Not long ago, someone standing at 6'4, 320 pounds would be one of the biggest players in the NFL. But he'd be a smaller-than-average member of a couple offensive lines in the AFC West.
The Oakland Raiders somehow got lighter along the starting offensive line when the team acquired 6'5, 330-pound guard Kelechi Osemele from the Baltimore Ravens. The huge guard is slated to fill in for J'Marcus Webb, a 6'7, 335-pound giant who is projected to start at right tackle for the Seattle Seahawks in 2016.
But the swap wasn't enough to knock the Raiders from owning the title of NFL's heaviest offensive line. If you're looking to do damage at a buffet, the average starting offensive lineman in Oakland is 6'4, 327.2 pounds, so they'd be a good unit to bring along.
The San Diego Chargers have a strong argument for largest offensive line, though. The group is just one pound lighter than the Raiders, but the average Chargers lineman is two inches taller, thanks to King Dunlap at 6'9 and Orlando Franklin at 6'7.
Here's the average size of the starting offensive linemen for each team (based on the starting lineup projections at Rotoworld):
In decades past, offensive linemen were the size of the quarterbacks of today. According to Cork Gaines of Business Insider, the average lineman in the 1970s was 6'3, 255 pounds, but just five players under 300 pounds are projected to start in 2016 and they are just a few pounds under the mark. That's half as many as the 10 linemen under 300 pounds who were atop the depth charts in September 2015.
But there isn't much evidence to support the idea that bigger is better as a unit, at least when comparing groups that average over 320 pounds and under 305 pounds. The best offensive lines in 2015, per Football Outsiders, belonged to the St. Louis Rams and Baltimore Ravens, two units on opposite sides of the size spectrum.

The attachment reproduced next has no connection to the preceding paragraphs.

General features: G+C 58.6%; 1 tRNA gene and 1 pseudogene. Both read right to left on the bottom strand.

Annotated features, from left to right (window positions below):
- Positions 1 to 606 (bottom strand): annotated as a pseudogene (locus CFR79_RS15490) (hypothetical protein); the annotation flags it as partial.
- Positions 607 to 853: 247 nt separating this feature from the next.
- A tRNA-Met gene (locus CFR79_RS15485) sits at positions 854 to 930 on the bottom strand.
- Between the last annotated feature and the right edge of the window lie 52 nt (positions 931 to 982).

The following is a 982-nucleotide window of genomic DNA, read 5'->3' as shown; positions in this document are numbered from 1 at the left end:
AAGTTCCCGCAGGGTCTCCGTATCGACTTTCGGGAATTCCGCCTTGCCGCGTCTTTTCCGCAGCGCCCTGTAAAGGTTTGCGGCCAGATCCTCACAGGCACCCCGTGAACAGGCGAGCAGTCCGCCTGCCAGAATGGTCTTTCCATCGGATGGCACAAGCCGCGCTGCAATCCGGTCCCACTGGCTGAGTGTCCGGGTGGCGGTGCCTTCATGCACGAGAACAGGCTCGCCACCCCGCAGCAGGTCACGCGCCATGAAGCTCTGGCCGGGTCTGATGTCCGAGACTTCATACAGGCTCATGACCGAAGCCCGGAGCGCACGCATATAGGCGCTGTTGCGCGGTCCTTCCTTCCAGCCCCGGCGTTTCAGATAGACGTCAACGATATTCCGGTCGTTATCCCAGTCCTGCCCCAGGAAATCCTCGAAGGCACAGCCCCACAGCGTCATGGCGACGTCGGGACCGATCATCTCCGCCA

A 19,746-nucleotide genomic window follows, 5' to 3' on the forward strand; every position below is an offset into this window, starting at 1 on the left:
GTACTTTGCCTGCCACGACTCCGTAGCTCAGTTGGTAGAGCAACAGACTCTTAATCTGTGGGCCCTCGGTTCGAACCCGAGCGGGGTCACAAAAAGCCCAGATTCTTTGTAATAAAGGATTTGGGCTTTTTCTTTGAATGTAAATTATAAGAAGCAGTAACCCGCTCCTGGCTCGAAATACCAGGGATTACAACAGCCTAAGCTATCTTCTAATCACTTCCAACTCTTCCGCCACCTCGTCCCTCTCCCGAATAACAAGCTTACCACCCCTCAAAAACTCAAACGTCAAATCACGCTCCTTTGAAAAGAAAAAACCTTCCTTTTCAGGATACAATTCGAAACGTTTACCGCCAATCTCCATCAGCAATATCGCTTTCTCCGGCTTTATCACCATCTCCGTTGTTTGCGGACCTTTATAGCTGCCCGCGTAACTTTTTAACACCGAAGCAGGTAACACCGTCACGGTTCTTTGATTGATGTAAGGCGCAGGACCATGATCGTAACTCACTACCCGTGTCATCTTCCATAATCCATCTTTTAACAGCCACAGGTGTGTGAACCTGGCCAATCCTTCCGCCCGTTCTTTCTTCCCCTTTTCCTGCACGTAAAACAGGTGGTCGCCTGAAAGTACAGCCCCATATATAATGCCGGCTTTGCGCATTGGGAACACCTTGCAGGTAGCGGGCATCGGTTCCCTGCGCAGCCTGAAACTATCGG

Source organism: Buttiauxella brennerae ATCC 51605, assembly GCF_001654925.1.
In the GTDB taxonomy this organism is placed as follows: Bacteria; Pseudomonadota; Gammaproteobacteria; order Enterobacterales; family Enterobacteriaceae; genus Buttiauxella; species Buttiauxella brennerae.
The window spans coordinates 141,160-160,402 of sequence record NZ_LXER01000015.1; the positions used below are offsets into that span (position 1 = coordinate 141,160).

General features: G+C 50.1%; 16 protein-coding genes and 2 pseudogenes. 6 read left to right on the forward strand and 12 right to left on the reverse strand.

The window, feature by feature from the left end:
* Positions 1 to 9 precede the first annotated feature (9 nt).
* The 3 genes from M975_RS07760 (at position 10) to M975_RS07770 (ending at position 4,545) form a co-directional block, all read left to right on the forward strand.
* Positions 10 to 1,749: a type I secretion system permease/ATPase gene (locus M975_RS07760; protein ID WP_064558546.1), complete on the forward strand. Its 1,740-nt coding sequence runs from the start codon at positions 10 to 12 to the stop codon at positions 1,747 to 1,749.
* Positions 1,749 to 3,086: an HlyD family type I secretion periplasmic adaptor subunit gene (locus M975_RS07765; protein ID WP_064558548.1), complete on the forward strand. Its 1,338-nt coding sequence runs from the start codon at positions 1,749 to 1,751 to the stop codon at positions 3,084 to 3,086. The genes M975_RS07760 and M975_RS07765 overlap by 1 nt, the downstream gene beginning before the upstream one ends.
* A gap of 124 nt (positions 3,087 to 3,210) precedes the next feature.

Still, when teams decide to make a change for the better, they usually to add size. The Seahawks added a significant amount of weight by replacing Drew Nowak and J.R. Sweezy, and inserting Webb at right tackle. First-round pick Germain Ifedi made a difference too, tipping the scales at 325 pounds. Altogether, the Seahawks added 72 pounds to the offensive line, jumping from second-lightest to fifth-heaviest.
At the bottom are the Atlanta Falcons, even after adding some size earlier in the offseason. The Atlanta offensive line will now feature Andy Levitre and Alex Mack in the starting group, taking over for Mike Person and Joe Hawley. That upped the average from 301.2 pounds to 304.4 pounds, but wasn't enough to take the title of "lightest offensive line" away.
The Falcons are far smaller up front than the Raiders and Chargers, but still did a good job keeping Matt Ryan clean in 2015, and finished in the top 10 of FO's pass protection rankings. So even though the Seahawks added a ton of weight to improve the protection of Russell Wilson, it will only matter if those bigger players are actually better players.